Certain industrial premises are required to have an environmental permit in order to operate. The purpose of the permit is to control emissions from industrial processes which are harmful to the environment.
The responsibilities for regulation are shared between local councils (activities termed Part B & A2) and the Environment Agency (Part A1 activities) and depend on the type and scale of the activity concerned.
List of environmental permits issued
In order to help an operator understand what will be required by the permit, the Department for Environment, Food and Rural Affairs (Defra) has issued process guidance notes for each prescribed activity.
Permitting check list
- You must have an environmental permit in order to operate a prescribed activity.
- An environmental permit must be applied for through your local authority or Environment Agency. When determining the application, various bodies including statutory consultees and the general public may be consulted. The enacting regulations (Environmental Permitting Regulations 2010) allow a local authority up to four months to determine an application for a permit.
- There is a fee on permit application and an annual subsistence charge thereafter. Annual subsistence fees are determined by inspection and through the risk assessment methodology undertaken at the end of a full inspection.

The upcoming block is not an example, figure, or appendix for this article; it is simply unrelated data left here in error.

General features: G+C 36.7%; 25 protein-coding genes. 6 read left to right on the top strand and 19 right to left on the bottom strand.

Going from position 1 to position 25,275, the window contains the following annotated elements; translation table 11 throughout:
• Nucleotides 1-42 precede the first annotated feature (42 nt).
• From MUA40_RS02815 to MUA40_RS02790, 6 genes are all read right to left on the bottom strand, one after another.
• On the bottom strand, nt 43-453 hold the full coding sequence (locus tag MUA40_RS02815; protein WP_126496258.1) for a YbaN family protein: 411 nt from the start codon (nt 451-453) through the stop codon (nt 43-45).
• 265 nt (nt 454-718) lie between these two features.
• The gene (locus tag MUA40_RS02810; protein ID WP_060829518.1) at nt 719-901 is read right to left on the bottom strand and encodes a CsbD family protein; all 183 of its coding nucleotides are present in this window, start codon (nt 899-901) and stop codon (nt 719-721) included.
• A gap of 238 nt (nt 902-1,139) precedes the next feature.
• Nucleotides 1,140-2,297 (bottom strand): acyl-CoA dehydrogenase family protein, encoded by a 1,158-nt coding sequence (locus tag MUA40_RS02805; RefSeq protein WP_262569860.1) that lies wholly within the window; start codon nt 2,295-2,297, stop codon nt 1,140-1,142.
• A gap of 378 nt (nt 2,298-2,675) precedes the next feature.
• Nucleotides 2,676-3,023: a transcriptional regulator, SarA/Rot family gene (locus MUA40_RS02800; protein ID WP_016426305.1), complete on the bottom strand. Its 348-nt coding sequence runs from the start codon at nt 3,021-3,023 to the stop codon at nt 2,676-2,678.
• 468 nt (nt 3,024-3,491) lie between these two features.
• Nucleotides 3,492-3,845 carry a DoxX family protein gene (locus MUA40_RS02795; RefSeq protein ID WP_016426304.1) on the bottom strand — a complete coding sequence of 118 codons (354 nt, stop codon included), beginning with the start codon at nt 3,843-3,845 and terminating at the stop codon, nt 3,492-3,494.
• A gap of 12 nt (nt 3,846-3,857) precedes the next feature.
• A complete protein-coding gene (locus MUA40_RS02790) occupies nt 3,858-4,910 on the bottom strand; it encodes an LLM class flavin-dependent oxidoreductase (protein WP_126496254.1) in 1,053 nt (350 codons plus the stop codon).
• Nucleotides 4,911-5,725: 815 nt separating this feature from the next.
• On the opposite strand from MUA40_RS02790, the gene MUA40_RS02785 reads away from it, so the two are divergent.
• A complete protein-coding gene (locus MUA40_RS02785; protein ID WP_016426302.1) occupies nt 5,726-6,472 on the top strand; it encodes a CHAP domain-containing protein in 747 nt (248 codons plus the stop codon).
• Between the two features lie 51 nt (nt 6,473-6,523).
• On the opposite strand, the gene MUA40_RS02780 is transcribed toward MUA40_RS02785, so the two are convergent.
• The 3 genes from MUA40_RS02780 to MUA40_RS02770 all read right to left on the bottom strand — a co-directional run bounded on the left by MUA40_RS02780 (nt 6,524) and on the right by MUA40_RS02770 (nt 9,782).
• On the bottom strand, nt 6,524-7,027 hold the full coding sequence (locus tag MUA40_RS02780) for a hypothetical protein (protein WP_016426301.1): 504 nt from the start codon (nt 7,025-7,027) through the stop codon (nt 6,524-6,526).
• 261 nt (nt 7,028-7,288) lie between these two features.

- Once an application for a permit is considered ‘duly made’, details will be placed on a public register.
- You can apply for commercial confidentiality or confidentiality in the interests of national security which will be determined in conjunction with the application.
- There are penalties should you not comply with your permit conditions.
Applying for a permit
It is illegal to operate certain activities without holding an environmental permit. The Defra website lists all industrial activities that require an environmental permit and where applicable, threshold levels.
See details of guidance notes for both Part B and A2 activities regulated by the local authority on the Defra website.
For Part A1 processes you should contact the Environment Agency.
Part A2 or Part B
For an application form to register for a Part A2 or Part B environmental permit, contact Norwich City Council.
Fees and charges and risk assessment
A one-off application fee needs to accompany the completed application form. An application is not ‘duly made’ until the correct fee has been received. Once a permit is issued, there is also an annual subsistence charge payable to the local authority. See the Defra website for fees and charges.